Manchester City and Liverpool produced one of the most high-energy and frenetic performances seen in the Premier League for a long time this evening, with both eventually settling for a point in the race to finish in the top four.
The home side – clearly wanting to produce the goods having gone out of the Champions League unexpectedly midweek to Monaco – started very quickly, but Jurgen Klopp’s side managed to match their intensity in typical fashion. This was a big game, and one Liverpool are most suited to.
As the rain lashed down in East Manchester, Raheem Sterling found acres of space, time and time again, as he looked to get at James Milner, who was given very little support from Philippe Coutinho in front of him. Sterling is yet to beat Liverpool in the league since he moved away from Anfield and he looked like a player playing with a point to prove.
Sadio Mane soon won a free-kick in the attacking third of the field for Liverpool, but Coutinho’s delivery sailed over everyone, and went out for a throw-in. That was typical of his showing in the first half, with the number ten struggling for form.
The game was end-to-end from start to finish, and as soon as Liverpool had ventured forwards, it was Manchester City’s turn to do the same. David Silva flashed a volley wide of the target after some good work from Leroy Sane.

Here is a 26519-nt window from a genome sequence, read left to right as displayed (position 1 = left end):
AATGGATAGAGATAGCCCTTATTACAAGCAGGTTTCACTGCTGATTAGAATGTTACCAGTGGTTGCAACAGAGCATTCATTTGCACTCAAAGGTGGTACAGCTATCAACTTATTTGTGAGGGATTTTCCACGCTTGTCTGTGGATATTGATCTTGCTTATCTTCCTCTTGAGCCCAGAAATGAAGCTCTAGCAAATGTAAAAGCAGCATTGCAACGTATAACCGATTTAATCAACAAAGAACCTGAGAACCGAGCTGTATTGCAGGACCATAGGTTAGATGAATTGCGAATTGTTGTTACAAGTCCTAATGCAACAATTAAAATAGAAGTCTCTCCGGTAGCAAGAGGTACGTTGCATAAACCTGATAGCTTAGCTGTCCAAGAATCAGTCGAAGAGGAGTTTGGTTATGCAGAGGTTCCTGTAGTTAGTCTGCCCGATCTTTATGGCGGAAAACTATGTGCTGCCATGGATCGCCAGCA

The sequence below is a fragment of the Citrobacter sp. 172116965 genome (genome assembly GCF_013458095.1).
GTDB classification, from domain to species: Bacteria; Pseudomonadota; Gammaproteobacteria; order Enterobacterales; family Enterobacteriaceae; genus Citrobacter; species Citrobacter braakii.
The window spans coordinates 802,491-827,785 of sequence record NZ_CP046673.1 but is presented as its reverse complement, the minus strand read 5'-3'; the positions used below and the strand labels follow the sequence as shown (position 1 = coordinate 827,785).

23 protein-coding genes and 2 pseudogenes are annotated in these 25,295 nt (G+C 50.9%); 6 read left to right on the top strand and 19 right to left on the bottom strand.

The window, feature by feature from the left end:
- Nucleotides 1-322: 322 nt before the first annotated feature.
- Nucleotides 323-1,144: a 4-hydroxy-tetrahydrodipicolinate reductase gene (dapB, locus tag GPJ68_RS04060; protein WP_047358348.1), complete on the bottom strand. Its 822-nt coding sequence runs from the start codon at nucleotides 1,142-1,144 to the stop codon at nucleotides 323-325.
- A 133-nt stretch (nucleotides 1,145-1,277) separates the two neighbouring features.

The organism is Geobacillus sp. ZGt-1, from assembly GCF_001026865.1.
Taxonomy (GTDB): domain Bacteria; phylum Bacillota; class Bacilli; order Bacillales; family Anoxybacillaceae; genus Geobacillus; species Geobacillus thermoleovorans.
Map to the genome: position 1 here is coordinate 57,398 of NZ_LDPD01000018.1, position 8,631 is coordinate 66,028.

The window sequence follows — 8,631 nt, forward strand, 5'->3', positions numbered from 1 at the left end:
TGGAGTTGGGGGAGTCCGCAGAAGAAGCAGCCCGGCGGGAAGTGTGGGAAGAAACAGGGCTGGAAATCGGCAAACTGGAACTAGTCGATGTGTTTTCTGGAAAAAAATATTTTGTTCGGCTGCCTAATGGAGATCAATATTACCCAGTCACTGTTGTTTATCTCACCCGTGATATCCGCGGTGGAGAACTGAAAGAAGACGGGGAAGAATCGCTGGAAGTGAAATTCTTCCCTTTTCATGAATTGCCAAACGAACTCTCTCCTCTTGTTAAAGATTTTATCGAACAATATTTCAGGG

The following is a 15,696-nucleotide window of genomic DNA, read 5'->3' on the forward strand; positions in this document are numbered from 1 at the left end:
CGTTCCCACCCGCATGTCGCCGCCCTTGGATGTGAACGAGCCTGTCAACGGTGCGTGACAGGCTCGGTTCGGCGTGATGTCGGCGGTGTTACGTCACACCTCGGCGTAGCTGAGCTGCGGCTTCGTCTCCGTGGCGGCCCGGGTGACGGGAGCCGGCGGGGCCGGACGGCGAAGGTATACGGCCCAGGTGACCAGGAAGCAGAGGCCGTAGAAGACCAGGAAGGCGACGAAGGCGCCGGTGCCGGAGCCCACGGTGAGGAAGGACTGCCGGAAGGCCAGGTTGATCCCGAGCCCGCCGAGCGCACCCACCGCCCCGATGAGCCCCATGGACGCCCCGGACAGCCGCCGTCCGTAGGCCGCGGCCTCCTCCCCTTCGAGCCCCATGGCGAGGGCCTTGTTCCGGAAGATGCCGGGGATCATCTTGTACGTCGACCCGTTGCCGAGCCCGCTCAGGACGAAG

Soon after, Yaya Toure was booked for a high tackle on Emre Can. The Ivorian was slightly lucky not to see red given the height of his studs, but Michael Oliver gave him the benefit of the doubt, conscious of the weather conditions affecting both sides.
On 24 minutes, Mane was put through on goal, his pace allowing him to move past Nicolas Otamendi with ease, before the Argentinean clipped his heels. Accidently or otherwise, he was extremely fortunate not to give away a spot kick. It would also have been a red card.
Ten minutes before half-time, Coutinho was replaced on set-pieces by James Milner, who swung in a cross for Joel Matip to head wide of the goal.
City then broke away, with Kevin de Bruyne feeding David Silva. The Spaniard slotted the ball across goal in the direction of Sterling, but the winger failed to get on the end of the cross. Whether he was fouled is a debate which will rage on, but Sterling should have had the determination to put the ball into the open goal regardless – he seemed hesitant at such a crucial point.
Before half-time could arrive, there was still a chance for Roberto Firmino to test Willy Caballero again, but the goalkeeper pulled off a good save. The resulting corner came to nothing.
At the break, it was somehow goalless, and both teams – players and fans – had the opportunity to take a breath.
The second half continued in much the same way. Both sides had penalty claims in the first half, but referee Oliver correctly gave one to Liverpool for a foul on Firmino by Gael Clichy less than five minutes into the second. The French full-back slipped in the build-up, and then panicked, making a rash decision to try and win the ball when it was not there to be won.
James Milner – who was bizarrely booed all game by the home supporters – slotted the ball away with ease, and the Reds led. He has now scored seven out of seven penalties for Liverpool.
The goal gave Liverpool confidence, but there was still over a third of the game to hold on. John Stones headed just wide and Sergio Aguero found some spaces, but Liverpool held firm, and were able to counter-attack.